A lawyer who works nearby kept popping over to “get the news” and see how the day was progressing, and she summed the day up best. “It’s all so very normal,” she said, a smile spreading across her face. And she’s right. When I look at the online photos, I see the couples going to register, and it is so very normal. There’s nothing special about it, because they’re just people in love like everyone else. It’s so Iowa.
I think a number of marriage opponents in the Midwest fear is that cultures they see and imagine from elsewhere in the world or even in time will somehow appear in their backyard. I think they imagine narrow, shadowy shades of gay nightclubs, painted from bad news reports and their own imaginations, and they mix it in with carnal, delicious and terrifying ideas of what bathhouses must be like. So much of this, still, is about sex. The midwest, more than anywhere else, is a place where we don’t discuss sex, and for the most die-hard marriage opponents here, there is no erasing the image of gay men as anything but Sodom and Gomorrah in the worst possible Biblical interpretation. It doesn’t matter that this image was never true, or that even when it has been, it has been so in small, isolated places, and was often born out of backlash of prejudice and discrimination. It doesn’t matter that every single couple who registered yesterday was completely interchangeable with any couple registering on any other day except that these couples were made up of same-sex couples. There is a mental programming of what “gay” means in the minds of many, and it will be long, hard work to make it go away.
Mark and Terry were married yesterday. They were, in fact, married in 2007, and they have been more married than most of us have for a long, long time now. They have been business partners and parents for decades. They are friends. They are lovers. They are everything that all of us wish we could have when we dream of being partnered in a relationship. They are prominent members of a community. They are leaders. They are examples. They are devoted, but they are, of course, Iowans, so they really aren’t showy about it. They are practical. They are kind, and generous, and human. They are, in short, just like the rest of us, except to be honest they do a great deal of it better than most of us, because they’re one of Those couples, for whom it just comes so naturally. And yet Mark and Terry and the countless other Mark and Terrys, visible and invisible in Iowa, are not enough to stop comments like the one I cited above, which goes to show us that very little will be able to stop them except time and patience. Even despite commentary like this, you have but to read the comment section to see it falls on deaf ears. Those who want to believe gay marriage is a threat will accept nothing but the threat, even when it doesn’t materialize.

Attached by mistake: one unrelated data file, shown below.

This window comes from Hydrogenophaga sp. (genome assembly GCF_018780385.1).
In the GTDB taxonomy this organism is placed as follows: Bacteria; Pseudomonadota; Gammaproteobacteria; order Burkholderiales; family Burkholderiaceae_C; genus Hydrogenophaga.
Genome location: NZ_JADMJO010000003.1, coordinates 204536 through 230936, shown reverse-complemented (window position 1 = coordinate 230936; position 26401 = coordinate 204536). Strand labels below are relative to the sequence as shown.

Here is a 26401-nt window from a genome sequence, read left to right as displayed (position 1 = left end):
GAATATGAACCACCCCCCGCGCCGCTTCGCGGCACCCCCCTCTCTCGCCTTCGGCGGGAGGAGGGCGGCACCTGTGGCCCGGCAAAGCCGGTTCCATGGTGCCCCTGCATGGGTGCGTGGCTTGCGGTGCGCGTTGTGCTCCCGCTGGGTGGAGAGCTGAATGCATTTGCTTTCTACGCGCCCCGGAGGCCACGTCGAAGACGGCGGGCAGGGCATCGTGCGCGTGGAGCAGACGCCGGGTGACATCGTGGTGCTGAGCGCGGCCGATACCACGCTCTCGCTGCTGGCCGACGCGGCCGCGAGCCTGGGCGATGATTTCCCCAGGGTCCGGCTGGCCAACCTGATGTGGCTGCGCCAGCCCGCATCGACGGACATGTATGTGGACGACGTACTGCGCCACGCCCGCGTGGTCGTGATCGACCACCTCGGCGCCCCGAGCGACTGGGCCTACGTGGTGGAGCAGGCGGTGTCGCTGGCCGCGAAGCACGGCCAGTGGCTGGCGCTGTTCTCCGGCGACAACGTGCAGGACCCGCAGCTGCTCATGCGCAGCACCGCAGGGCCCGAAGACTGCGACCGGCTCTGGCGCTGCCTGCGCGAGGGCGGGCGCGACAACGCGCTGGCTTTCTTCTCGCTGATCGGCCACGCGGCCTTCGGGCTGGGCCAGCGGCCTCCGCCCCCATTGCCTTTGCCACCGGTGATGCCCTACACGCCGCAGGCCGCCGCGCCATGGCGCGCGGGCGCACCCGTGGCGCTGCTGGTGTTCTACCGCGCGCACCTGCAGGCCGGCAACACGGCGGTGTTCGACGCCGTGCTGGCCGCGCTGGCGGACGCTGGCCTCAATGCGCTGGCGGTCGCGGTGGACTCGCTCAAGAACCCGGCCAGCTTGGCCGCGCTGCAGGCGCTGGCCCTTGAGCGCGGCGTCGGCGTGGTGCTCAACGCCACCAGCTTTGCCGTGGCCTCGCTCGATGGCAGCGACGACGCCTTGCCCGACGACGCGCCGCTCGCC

Iowa has had its two days in the sun. We will get a bit of spotlight again during the next caucus cycle, but beyond this, it is over. We have had our days as civil rights leaders, and we are now a little higher on the international Cool Index. But I have news for Mr. Korver, and Mr. Hurley, and all the other people panicking and waiting for the rain of fire to begin: it won’t. The lawyer was right. Iowa is, as ever, pathologically normal. Even when we are the third state to legalize same-sex marriage, we are still normal. We will still be the butt of corn and pig jokes. We will still be told there is nothing to do here. We will still have weather that is too hot and too cold and usually in the same week. We will still eat too much of Things On Sticks at the Iowa State Fair, and it will still be so hot you nearly pass out while we do it. There will still be chronic construction on Interstate 80. There will still be morel mushrooms in the spring, which someone will pick off your land before you have a chance to get out there yourself.
We will still have floods and famines. We will still have tornadoes. We will still have fires and crises and calamities and sorrows. And we will still, as we have always done, help each other through them. We will volunteer and bake things and have fundraisers. There will still be jello with fruit in it at every church function–even Unitarian. The only thing that will change because of yesterday will be that, slowly, quietly, and probably with a bit of Iowa hesitation, straight people will begin to notice that there have been loving committed homosexual and bisexual couples around them all along. Which, once they get over their surprise, they will realize means that there is more community, and because everyone is recognized, it is a stronger community.
So normal. So very, very normal.